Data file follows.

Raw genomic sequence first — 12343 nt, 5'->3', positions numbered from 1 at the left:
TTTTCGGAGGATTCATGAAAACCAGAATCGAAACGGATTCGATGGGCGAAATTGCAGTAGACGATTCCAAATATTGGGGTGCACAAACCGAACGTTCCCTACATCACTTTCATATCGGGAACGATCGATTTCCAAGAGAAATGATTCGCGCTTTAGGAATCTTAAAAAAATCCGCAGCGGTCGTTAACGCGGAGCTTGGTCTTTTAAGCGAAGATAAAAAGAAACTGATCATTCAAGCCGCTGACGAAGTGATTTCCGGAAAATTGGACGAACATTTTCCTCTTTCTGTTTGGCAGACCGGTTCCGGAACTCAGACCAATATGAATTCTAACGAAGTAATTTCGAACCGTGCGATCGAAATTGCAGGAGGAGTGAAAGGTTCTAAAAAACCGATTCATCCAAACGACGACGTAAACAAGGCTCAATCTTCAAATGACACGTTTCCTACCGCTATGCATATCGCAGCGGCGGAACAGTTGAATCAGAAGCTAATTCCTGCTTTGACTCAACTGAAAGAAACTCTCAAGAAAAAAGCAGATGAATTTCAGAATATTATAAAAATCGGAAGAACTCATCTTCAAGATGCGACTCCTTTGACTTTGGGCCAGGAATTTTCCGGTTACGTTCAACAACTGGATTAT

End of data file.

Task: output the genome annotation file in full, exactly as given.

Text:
Raw genomic sequence first — 12343 nt, 5'->3', positions numbered from 1 at the left:
TTTTCGGAGGATTCATGAAAACCAGAATCGAAACGGATTCGATGGGCGAAATTGCAGTAGACGATTCCAAATATTGGGGTGCACAAACCGAACGTTCCCTACATCACTTTCATATCGGGAACGATCGATTTCCAAGAGAAATGATTCGCGCTTTAGGAATCTTAAAAAAATCCGCAGCGGTCGTTAACGCGGAGCTTGGTCTTTTAAGCGAAGATAAAAAGAAACTGATCATTCAAGCCGCTGACGAAGTGATTTCCGGAAAATTGGACGAACATTTTCCTCTTTCTGTTTGGCAGACCGGTTCCGGAACTCAGACCAATATGAATTCTAACGAAGTAATTTCGAACCGTGCGATCGAAATTGCAGGAGGAGTGAAAGGTTCTAAAAAACCGATTCATCCAAACGACGACGTAAACAAGGCTCAATCTTCAAATGACACGTTTCCTACCGCTATGCATATCGCAGCGGCGGAACAGTTGAATCAGAAGCTAATTCCTGCTTTGACTCAACTGAAAGAAACTCTCAAGAAAAAAGCAGATGAATTTCAGAATATTATAAAAATCGGAAGAACTCATCTTCAAGATGCGACTCCTTTGACTTTGGGCCAGGAATTTTCCGGTTACGTTCAACAACTGGATTAT